President Donald Trump flew into Louisville on Monday for a rally at Freedom Hall, where he made sweeping promises that included reducing taxes, putting coal miners back to work, cutting regulations to help American factories, and more. Kentucky Gov. Matt Bevin and Sen. Mitch McConnell addressed the crowd of thousands before the president arrived.

Outside the Fair and Expo Center, the message of several hundred protestors was largely dwarfed by loud and proud Trump supporters, many of whom hurled insults like “Snowflake!” and “Get over it,” according to The Courier-Journal.

Lots of local Democrats weighed in on the president’s visit, with most focusing on health care. Louisville Mayor Greg Fischer released the following statement saying the Affordable Care Act needs to be improved, but adding that “TrumpCare” is not the solution and will result in 24 million Americans losing health coverage:

Metro Council Democrats voiced a similar message, urging the president to proceed slowly in repealing the ACA because of its potential impact on people — and the city’s budget. The Democratic Caucus held a press conference on Monday to deliver their talking points.

Councilwoman Barbara Shanklin (D-2), chair of the Community Affairs, Housing, Health and Education Committee, stated: “President Trump said on the stump last year that government has totally failed our African-American friends, and to give him a chance, he’ll straighten it out, what do you have to lose? Well, Mr. President, health care is what we have to lose. Instead of giving alternative facts, tweets, and temper tantrums, we could have an honest discussion on strengthening Obamacare instead of decreasing options.”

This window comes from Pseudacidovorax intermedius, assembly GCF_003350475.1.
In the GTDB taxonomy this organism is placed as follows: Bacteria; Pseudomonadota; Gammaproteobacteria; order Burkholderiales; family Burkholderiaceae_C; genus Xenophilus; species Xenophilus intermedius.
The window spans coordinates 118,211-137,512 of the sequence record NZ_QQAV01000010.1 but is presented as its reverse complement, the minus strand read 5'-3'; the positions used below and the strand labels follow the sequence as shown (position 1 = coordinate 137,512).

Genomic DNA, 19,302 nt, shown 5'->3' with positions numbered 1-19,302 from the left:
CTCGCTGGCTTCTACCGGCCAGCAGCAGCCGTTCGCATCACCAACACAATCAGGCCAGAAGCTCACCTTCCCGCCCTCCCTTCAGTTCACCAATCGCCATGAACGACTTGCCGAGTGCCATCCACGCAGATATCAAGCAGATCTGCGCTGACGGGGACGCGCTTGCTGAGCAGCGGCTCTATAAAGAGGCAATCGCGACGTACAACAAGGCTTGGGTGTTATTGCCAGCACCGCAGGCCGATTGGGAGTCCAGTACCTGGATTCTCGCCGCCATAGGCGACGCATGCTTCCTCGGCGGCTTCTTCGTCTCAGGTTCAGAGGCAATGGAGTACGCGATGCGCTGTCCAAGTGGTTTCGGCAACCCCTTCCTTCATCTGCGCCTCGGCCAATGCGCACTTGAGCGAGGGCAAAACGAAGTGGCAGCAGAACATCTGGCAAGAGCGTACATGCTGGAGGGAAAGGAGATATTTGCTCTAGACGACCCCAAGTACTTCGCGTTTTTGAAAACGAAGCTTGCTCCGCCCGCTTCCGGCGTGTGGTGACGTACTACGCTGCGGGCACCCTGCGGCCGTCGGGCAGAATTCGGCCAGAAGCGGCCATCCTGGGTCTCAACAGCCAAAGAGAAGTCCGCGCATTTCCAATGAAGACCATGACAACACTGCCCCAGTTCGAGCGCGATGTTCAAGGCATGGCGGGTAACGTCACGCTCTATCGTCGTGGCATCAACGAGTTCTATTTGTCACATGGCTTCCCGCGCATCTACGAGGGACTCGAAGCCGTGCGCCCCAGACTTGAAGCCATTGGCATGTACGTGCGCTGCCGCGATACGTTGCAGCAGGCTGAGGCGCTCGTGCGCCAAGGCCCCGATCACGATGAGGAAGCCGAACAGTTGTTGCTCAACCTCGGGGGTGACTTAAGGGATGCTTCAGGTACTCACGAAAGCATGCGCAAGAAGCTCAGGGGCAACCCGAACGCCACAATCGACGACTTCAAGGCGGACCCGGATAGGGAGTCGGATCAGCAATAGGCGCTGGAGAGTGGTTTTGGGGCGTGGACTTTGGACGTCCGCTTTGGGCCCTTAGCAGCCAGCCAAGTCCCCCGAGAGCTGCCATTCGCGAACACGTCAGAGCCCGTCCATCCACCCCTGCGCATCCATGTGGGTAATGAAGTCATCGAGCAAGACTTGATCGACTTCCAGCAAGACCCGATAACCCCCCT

Meanwhile, Councilman Bill Hollander (D-9) pointed out that from 2007 to 2014, the city made a net payment of more than $57 million to the Quality Care Charity Trust, averaging over $7 million annually. “Because of the Affordable Care Act, the local allocations dropped to $5 million in FY 15 and to nothing in FY 16 and last year,” he said. “University Hospital’s unreimbursed care percentage had plummeted from a pre-ACA high of 25 percent to 5 percent. We urge the president to slow down, listen to Republicans and Democrats, and protect our care.”

Steve Beshear — the former Kentucky governor behind the once-lauded (by some) but now-defunct state health exchange Kynect — had this to say following Trump’s visit:

“It doesn’t matter how many times the president and his surrogates come to Kentucky, they can’t change the independent and overwhelming evidence that the ACA is working here. People now have coverage, they’re receiving care, their health is improving and Kentucky’s economy has benefited. The partisan push to destroy the ACA and ram through an ill-conceived replacement is going to hurt millions of Americans and hundreds of thousands of Kentuckians. Congress needs to slow down and approach this issue in a thoughtful way that puts people over politics.”

The Kentucky Democratic Party weighed in, too:

Republicans, for the most part, were pleased as punch with the president’s visit. (One notable exception: Sen. Rand Paul, who spent much of Monday speaking out against the GOP’s health care plan. He skipped the Freedom Hall rally and flew back to D.C. to continue lobbying against the proposal.)

Gov. Bevin had the opportunity to spend some time with the president on Air Force One:

As did Congressman James Comer, who said the two planned to discuss health care:

And we’ll leave you with this video montage from the rally. It’s set to “You Can’t Always Get What You Want” by The Rolling Stones (which, The L.A. Times pointed out, is pretty darn dark).